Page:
Embedded systems are ubiquitous. These dedicated small computers are present in communications systems, vehicles, manufacturing machinery, detection systems, and many machines that make our lives easier.
The open nature of Linux and its availability for many different hardware architectures makes it an excellent candidate for embedded platforms.
The following are the most common concepts you should know while working with embedded devices.
A bootloader is a small piece of software that executes soon after you power up a computer. On a desktop PC, the bootloader resides on the master boot record (MBR) of the hard drive, and is executed after the PC BIOS performs various system initializations. The bootloader then passes system information to the kernel (for instance, the hard drive partition to mount as root) and then executes the kernel.
In an embedded system, the role of the bootloader is more complicated, since an embedded system does not have a BIOS to perform the initial system configuration. The low-level initialization of the microprocessor, memory controllers, and other board-specific hardware varies from board to board and CPU to CPU. These initializations must be performed before a kernel image can execute.
At a minimum, a bootloader for an embedded system performs the following functions:
Initializes the hardware, especially the memory controller.
Provides boot parameters for the operating system image.
Starts the operating system image.
Additionally, most bootloaders also provide convenient features that simplify development and update of the firmware, such as:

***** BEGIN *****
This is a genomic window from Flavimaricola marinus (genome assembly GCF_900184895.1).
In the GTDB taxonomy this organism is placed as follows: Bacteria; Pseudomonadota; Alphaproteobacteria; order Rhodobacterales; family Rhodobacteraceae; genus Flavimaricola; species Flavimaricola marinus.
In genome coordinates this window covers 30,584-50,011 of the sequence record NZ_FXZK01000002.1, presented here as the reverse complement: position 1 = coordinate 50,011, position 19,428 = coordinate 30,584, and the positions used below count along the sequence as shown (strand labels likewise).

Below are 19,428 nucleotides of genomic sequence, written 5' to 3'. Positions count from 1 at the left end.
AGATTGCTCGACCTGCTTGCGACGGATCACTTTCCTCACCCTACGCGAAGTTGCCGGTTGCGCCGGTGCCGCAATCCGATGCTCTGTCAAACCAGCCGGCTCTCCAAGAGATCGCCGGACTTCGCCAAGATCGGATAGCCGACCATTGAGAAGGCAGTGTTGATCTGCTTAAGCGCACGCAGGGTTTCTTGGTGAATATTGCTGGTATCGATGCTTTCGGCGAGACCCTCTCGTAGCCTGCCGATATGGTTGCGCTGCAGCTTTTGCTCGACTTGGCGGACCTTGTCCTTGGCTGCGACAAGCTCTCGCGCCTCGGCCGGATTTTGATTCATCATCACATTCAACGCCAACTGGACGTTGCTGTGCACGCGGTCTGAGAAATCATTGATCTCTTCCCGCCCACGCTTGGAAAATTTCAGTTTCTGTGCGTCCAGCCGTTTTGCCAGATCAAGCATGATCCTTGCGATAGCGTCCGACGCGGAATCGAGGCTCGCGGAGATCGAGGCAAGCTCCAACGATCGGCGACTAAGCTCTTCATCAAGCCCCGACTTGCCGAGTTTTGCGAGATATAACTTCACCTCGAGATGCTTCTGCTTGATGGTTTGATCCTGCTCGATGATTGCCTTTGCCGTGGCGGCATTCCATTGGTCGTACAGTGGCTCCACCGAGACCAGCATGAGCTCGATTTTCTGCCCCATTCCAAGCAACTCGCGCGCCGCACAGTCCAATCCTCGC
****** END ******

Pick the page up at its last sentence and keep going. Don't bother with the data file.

Reading and writing arbitrary memory locations.
Uploading new binary images to the board’s RAM via a serial line or Ethernet.
Copying binary images from RAM to Flash memory.
The kernel is the fundamental part of an operating system. It is responsible for managing the resources and the communication between hardware and software components.
The kernel offers hardware abstraction to the applications and provides secure access to the system memory. It also includes an interrupt handler that handles all requests or completed I/O operations.
- Kernel modules
Modules are pieces of code that can be loaded and unloaded into the kernel upon demand. They extend the functionality of the kernel without requiring a system reboot.
For example, one type of module is the device driver, which allows the kernel to access hardware connected to the system. Without these modules, Linux developers would have to build monolithic kernels and add new functionality directly into the kernel image. The result would be a large, cumbersome kernel. Another disadvantage of working without a kernel module is that you would have to rebuild and reboot the kernel every time you add new functionality.
In embedded systems, where functionality can be activated depending on the needs, kernel modules become a very effective way of adding features without enlarging the kernel image size.
- Root file system
Operating systems normally rely on a set of files and directories. The root file system is the top of the hierarchical file tree. It contains the files and directories critical for system operation, including the device directory and programs for booting the system. The root file system also contains mount points where other file systems can be mounted to connect to the root file system hierarchy.
Software applications are programs that employ the capabilities and resources of a computer to do a particular task. Applications make use of hardware devices by communicating with device drivers, which are part of the kernel.
If you generate code for an embedded target on a development system with a different microprocessor architecture, you need a cross-development environment.
A cross-development compiler is one that executes in the development system (for example, an x86 PC), but generates code that executes in a different processor (for example, if the target is ARM).